Coronavirus vaccination
10:30 · 22 June 2022

Vaccination Reactions and Side Effects following COVID-19 Vaccination

As with all medical products, vaccinations can cause unpleasant reactions. Vaccination reactions are not uncommon, however, and tend to subside quickly. Severe adverse effects (side effects), vaccination complications and vaccination injuries are extremely rare. Read on to find out what you should do in the case of suspected side effects.

Vaccine reactions and side effects

To achieve their protective effective, vaccinations trigger certain reactions in the body. The vaccine effectively shows the immune system how to fight off a coronavirus infection. Moderate reactions such as pain at the injection site, fatigue, headaches and aching muscles can occur following vaccination. With a COVID-19 vaccination, these reactions are more common and in some cases more intense than, say, after a flu vaccine. They usually disappear within the space of a few days and are a sign that the immune system is reacting to the vaccine and is producing antibodies. This does not, however, mean that the COVID-19 vaccination is less effective or that recipients are less-well protected if they have no or only mild reactions to the vaccine. Studies show that even in people who experience no symptoms following a COVID-19 vaccination, the vaccine is about 90% effective in protecting against serious COVID-19 infection.

Vaccination reactions versus side effects

According to Germany’s Medicinal Products Act (Arzneimittelgesetz), where products designed for use on humans are used as intended, harmful and unintended reactions are deemed adverse effects (side effects). Severe adverse effects include side effects that are fatal or life-threatening, require hospitalisation or an extended hospital stay, or lead to permanent or severe disability, invalidity, congenital anomalies or birth defects.

The Robert Koch Institute distinguishes between common vaccination reactions and very rare vaccination complications. Vaccination reactions (such as flu-like symptoms) are typical symptoms that usually occur shortly after vaccination and only last a few days. By contrast, vaccination complications that go beyond the usual extent of a vaccination reaction are undesired, serious adverse effects which must be reported and also documented. More on this subject.

Good to know: All vaccines undergo extensive clinical testing prior to approval. The more common side effects (vaccination reactions and potential vaccination complications) are listed in the information leaflets published by the Robert Koch Institute. The various overview articles on the vaccines approved for use in Germany to date also contain important information on the known vaccination reactions and side effects:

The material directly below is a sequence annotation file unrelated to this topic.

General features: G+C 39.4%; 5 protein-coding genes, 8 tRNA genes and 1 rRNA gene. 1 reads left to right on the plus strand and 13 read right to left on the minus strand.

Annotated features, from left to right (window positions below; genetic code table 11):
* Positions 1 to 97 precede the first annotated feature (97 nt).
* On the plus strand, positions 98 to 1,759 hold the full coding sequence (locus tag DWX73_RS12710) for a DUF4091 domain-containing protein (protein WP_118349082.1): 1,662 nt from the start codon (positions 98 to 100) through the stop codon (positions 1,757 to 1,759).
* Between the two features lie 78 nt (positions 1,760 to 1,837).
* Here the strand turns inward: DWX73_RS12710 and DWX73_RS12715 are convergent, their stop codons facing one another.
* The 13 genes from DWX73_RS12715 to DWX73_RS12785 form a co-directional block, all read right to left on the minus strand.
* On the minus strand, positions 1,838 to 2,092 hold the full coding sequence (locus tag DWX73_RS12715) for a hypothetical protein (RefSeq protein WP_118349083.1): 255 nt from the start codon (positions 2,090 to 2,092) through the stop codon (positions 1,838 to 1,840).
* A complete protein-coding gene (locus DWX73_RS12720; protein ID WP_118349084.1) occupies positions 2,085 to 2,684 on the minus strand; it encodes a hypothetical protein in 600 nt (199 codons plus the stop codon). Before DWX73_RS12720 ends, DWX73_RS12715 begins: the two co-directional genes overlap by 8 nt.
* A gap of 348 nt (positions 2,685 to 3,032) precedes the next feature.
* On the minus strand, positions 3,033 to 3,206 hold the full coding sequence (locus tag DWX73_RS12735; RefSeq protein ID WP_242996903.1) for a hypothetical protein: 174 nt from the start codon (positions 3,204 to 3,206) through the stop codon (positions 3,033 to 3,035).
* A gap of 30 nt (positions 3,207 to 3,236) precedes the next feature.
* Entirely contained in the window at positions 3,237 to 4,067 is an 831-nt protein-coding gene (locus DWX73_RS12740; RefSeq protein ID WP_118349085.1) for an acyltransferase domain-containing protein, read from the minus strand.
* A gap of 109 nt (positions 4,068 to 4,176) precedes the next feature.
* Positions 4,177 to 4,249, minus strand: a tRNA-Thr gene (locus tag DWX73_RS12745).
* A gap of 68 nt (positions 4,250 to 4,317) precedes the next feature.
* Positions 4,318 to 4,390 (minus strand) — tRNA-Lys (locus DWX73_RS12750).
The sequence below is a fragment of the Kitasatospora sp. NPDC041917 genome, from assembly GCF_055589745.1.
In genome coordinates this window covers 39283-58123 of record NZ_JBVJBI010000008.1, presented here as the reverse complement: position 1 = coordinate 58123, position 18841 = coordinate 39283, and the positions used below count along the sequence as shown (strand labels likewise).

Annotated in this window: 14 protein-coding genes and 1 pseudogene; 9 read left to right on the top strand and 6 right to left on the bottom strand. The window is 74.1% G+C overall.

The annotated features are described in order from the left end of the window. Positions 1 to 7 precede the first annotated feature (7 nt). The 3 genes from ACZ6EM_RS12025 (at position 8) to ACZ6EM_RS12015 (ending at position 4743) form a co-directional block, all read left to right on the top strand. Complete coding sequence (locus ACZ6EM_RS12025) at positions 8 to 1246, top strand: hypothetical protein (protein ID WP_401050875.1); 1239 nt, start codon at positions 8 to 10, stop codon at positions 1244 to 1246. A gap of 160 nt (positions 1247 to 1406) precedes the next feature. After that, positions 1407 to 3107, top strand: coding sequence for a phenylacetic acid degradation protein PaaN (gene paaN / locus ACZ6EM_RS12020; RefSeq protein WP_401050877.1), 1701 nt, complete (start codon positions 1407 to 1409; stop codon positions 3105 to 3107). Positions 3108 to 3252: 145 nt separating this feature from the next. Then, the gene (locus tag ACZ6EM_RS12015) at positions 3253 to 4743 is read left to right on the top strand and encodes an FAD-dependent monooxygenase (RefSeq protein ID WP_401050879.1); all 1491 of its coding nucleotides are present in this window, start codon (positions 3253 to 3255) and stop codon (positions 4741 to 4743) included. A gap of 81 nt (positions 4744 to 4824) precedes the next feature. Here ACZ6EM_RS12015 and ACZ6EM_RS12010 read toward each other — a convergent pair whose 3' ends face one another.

Vaccination complications are very rare

Experts such as those belonging to the STIKO also describe side effects as vaccination complications. The risk of serious reactions following COVID-19 vaccination is very small: The Paul Ehrlich Institute (PEF) reports just 0.2 suspected cases per 1,000 vaccinations – that means only one in 5,000 people on average are affected. Experts thus believe that late-onset effects and long-term side effects are highly unlikely as most side effects usually occur within a matter of hours or days following vaccination. No long-term effects that appear years later are known with previous vaccines and none are expected with the coronavirus vaccines.

Reporting suspected side effects

By reporting suspected side effects, you can assist in the monitoring of medicinal products and vaccines. This is an important contribution to ensuring safe use of medicinal products and vaccines. Suspected side effects can be reported to the Paul Ehrlich Institute (PEI) via the website As part of an observational study on the tolerability of coronavirus vaccines, vaccine recipients can report undesired reactions following vaccination via the PEI’s SafeVac 2.0 app. The app can be downloaded for free from the Apple App Store and the Google Play Store. Suspected health impairments that go beyond a normal vaccination reaction must be reported. This is usually done by your doctor.

Ongoing safety evaluation